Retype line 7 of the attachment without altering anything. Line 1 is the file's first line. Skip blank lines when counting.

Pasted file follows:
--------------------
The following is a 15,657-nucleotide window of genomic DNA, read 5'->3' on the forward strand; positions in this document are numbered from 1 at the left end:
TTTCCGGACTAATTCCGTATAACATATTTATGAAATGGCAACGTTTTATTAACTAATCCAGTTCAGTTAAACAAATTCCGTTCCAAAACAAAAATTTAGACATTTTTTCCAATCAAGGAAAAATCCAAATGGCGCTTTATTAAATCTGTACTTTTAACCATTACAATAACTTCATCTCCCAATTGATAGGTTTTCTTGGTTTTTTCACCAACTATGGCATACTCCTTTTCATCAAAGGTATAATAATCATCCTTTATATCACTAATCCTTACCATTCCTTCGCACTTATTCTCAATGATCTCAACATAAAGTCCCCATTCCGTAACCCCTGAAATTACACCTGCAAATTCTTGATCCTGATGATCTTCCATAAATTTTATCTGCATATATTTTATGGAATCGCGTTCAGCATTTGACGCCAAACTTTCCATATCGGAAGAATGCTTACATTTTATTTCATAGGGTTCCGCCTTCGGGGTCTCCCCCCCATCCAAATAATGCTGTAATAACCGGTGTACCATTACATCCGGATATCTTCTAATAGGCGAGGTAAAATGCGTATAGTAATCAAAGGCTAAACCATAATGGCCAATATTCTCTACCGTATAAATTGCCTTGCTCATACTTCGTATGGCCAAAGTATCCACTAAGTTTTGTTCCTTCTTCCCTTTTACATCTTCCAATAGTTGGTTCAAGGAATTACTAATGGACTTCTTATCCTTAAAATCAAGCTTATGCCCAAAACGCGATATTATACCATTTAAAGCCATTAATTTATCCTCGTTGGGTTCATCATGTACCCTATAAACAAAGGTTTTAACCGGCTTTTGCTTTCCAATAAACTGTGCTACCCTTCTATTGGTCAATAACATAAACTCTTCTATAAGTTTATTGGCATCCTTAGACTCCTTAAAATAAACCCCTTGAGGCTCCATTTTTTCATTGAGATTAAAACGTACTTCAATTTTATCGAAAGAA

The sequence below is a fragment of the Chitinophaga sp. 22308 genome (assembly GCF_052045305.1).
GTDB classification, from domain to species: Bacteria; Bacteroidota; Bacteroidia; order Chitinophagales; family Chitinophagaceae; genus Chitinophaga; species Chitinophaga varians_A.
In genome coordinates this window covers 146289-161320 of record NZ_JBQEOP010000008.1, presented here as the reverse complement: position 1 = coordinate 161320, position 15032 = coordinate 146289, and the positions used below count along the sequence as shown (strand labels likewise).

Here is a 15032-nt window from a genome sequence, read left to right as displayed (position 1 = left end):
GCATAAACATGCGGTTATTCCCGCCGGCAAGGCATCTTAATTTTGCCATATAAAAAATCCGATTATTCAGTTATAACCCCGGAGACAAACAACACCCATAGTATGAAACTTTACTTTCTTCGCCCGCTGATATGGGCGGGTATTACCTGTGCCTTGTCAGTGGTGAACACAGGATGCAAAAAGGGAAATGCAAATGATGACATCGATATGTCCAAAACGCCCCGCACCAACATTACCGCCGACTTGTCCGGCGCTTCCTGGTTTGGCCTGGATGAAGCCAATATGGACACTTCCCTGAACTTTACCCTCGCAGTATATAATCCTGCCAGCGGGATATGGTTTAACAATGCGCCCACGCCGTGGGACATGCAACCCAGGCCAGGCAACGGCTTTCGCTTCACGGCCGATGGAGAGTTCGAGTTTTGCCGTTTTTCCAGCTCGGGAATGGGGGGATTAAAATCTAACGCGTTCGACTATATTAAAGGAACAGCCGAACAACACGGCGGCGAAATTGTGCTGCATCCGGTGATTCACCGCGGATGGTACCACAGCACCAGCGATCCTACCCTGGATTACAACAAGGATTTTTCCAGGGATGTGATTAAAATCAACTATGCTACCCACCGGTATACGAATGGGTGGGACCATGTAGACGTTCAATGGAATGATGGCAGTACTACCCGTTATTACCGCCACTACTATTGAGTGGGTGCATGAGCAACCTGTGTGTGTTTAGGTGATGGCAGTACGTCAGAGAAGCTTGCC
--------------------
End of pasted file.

GCATAAACATGCGGTTATTCCCGCCGGCAAGGCATCTTAATTTTGCCATATAAAAAATCCGATTATTCAGTTATAACCCCGGAGACAAACAACACCCATAGTATGAAACTTTACTTTCTTCGCCCGCTGATATGGGCGGGTATTACCTGTGCCTTGTCAGTGGTGAACACAGGATGCAAAAAGGGAAATGCAAATGATGACATCGATATGTCCAAAACGCCCCGCACCAACATTACCGCCGACTTGTCCGGCGCTTCCTGGTTTGGCCTGGATGAAGCCAATATGGACACTTCCCTGAACTTTACCCTCGCAGTATATAATCCTGCCAGCGGGATATGGTTTAACAATGCGCCCACGCCGTGGGACATGCAACCCAGGCCAGGCAACGGCTTTCGCTTCACGGCCGATGGAGAGTTCGAGTTTTGCCGTTTTTCCAGCTCGGGAATGGGGGGATTAAAATCTAACGCGTTCGACTATATTAAAGGAACAGCCGAACAACACGGCGGCGAAATTGTGCTGCATCCGGTGATTCACCGCGGATGGTACCACAGCACCAGCGATCCTACCCTGGATTACAACAAGGATTTTTCCAGGGATGTGATTAAAATCAACTATGCTACCCACCGGTATACGAATGGGTGGGACCATGTAGACGTTCAATGGAATGATGGCAGTACTACCCGTTATTACCGCCACTACTATTGAGTGGGTGCATGAGCAACCTGTGTGTGTTTAGGTGATGGCAGTACGTCAGAGAAGCTTGCC